Wobbly

Cidu Bill on Jun 16th 2017

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Filed in Bill Bickel, CIDU, New Yorker, comics, humor | 23 responses so far

23 Responses to “Wobbly”

  1. Kamino Neko Jun 16th 2017 at 01:16 am 1

    I got nothin’, but I’m impressed to see a gay couple in a non-web comic…

  2. Arthur Jun 16th 2017 at 01:45 am 2

    The usual is, “It’s not you, it’s me.” He doesn’t want to take
    the blame, either, though. So he just names the next thing he
    thinks of as the culprit.

  3. Dave Van Domelen Jun 16th 2017 at 02:02 am 3

    “I’m leaving…it’s not you, it’s this damn table. You can stay here if you want.”

  4. James Pollock Jun 16th 2017 at 02:19 am 4

    This is obviously a political jab. Members of the IWW were known as the “wobblies”.

    Apparently, they either owned or made this table, and it’s totally polarized the political discussion between these two.

  5. Kilby Jun 16th 2017 at 04:36 am 5

    Is there some reason that everyone is so politely ignoring the fact that there are two copies of the cartoon?

    Or is the second one off the right edge for those of you reading this on a microscopic device?

  6. Kilby Jun 16th 2017 at 05:50 am 6

    P.S. @1 - I don’t this it is (necessarily) a couple, and the interchange doesn’t have to be about a breakup. The man on the left might be worrying that he has Parkinson’s disease.

  7. Mitch4 Jun 16th 2017 at 07:55 am 7

    The IWW was also my first-glance association.

  8. tigalilee Jun 16th 2017 at 08:28 am 8

    @Kilby — two copies? You must be seeing things.

    *shhh! Everybody play along!*

  9. Joseph K. Jun 16th 2017 at 10:19 am 9

    Ah, the infamous Wobblies, who have broken up innumerable gay couples, strikes again!

  10. Joseph K. Jun 16th 2017 at 10:19 am 10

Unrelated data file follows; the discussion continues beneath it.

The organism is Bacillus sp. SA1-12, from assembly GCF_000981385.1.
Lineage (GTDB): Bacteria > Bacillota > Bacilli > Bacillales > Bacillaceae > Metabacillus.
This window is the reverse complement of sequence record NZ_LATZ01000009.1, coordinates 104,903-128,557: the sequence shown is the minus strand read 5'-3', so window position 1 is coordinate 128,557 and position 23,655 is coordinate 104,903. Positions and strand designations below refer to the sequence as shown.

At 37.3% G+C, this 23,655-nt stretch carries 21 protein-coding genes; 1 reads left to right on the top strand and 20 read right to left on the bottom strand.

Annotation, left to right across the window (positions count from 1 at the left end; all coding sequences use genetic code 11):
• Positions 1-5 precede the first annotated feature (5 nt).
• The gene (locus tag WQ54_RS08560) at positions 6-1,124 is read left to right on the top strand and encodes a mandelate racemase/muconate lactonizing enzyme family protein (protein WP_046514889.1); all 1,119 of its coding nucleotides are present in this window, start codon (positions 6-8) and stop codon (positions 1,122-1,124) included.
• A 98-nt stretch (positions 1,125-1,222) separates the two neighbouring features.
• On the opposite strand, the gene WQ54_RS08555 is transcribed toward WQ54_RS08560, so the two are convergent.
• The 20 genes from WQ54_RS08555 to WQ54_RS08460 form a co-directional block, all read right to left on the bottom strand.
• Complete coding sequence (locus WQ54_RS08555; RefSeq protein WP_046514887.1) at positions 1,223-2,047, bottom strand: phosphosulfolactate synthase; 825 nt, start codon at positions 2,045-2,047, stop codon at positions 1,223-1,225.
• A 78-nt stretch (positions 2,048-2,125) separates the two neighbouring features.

Ah, the infamous Wobblies, who have broken up innumerable gay couples, strikes again!

  11. larK Jun 16th 2017 at 10:27 am 11

    So in third grade or so, the big sophisticated intellectual joke that was going around was a shaggy dog story that went something like this: a shipload of cattle were braving a storm; a particularly big wave rocked the ship, and all the cows fell down, but the bulls remained standing. When later questioned about this, the bulls explained: “We bulls wobble, but we don’t fall down!” Cue hilarity.

    How this explains this joke, or why there are two copies of it, I don’t know. But at least I have participated.

  12. larK Jun 16th 2017 at 10:32 am 12

    Oops, I guess I should mention that there was a popularly advertised toy at the time, “Weebles”, ovoid bottom-weighted figurines, and the slogan was “Weebles wobble but they don’t fall down!” and “Kids are idiots! They’ll buy ANYthing!”

    Whether Weebles the toy was some sophisticated political satire on the Wobblies I’ll leave to someone who has graduated from the third grade.

  13. Fuzzmaster Jun 16th 2017 at 11:27 am 13

    LarK,

    Around the same era, I was told by a reliable source that employees of a Chicago five-and-dime chain had an inside joke about why their stores were the safest place to be during an earthquake: because Weiboldts wobble but …

  14. Bob Jun 16th 2017 at 01:03 pm 14

    larK @11 “But at least I have participated.”
    Be sure to pick up your participation trophy on the way out. :-)

  15. Brian in STL Jun 16th 2017 at 01:50 pm 15

    Back when I what was a young sprat in the old University, I had a professor stop in the middle of a lecture to deliver the “we bulls” joke. Nothing to do with what he was discussing.